One: The doorbell rings. Your feet hurt a little as you walk from your bedroom to the stairwell and down the top stair. It’s Friday, it has been a busy week, and though the weekends are lonely, on Saturday you will put on your favorite gray corduroy pants and the red flannel shirt we gave you for Father’s Day, watch ball games and talk to some of us on the phone. On Sunday you’ll put on a suit, go to church and sing in the choir.
Two: The second stair, like the first, is fairly easy even though you are in a hurry to get the door, to pay the man who worked in the yard today. The money you pay him is so appreciated he always says, and though he does only a so-so job it is worth it because you are helping him. So many people you’ve helped through the years: giving donations, tutoring, baking pound cakes, sending get well cards.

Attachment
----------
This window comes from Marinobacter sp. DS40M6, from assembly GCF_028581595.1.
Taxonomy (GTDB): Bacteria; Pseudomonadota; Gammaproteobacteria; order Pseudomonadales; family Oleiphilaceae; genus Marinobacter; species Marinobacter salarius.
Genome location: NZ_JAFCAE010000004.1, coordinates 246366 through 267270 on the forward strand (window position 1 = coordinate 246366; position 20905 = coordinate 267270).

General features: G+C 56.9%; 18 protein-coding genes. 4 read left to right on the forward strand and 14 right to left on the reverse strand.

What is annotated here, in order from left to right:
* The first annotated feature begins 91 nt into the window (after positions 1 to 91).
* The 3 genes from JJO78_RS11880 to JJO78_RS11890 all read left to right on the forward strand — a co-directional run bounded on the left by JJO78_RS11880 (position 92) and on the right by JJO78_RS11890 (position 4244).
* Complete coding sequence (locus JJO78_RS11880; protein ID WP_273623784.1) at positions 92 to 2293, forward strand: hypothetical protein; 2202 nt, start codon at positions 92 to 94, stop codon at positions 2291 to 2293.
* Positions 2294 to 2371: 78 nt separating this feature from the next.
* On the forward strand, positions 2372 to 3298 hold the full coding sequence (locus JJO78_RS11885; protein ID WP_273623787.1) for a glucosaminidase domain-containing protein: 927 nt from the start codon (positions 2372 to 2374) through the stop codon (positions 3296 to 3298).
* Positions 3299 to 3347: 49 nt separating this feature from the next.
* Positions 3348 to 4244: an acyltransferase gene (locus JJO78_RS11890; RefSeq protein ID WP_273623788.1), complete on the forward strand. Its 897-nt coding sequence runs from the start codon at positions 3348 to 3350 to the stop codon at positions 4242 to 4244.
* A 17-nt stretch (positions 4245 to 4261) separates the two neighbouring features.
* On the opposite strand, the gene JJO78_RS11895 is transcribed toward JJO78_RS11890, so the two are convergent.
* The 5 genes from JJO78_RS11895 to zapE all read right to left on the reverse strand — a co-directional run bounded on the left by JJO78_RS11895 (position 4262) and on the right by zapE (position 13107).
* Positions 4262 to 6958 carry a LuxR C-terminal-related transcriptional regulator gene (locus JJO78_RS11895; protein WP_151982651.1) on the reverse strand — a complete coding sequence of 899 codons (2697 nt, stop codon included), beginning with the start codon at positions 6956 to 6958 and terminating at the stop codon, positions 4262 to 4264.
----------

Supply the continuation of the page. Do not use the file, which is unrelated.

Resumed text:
Three: Three times a month you deliver meals to shut-ins. You, eighty-eight years old, get in your car and knock on the doors of those too old or too tired or too sick to fix food for themselves. You feel so fortunate as you walk down their stairs and sidewalks to drive to the house you’ve lived in for sixty years. “Three,” you think as you count your way downstairs.
Four: On the fourth stair you falter, grab the rail with a veined and arthritic hand. You re-balance and move on. Four times this month you have gone to funerals of friends; you know how fragile life is and how “like that” it can all be over.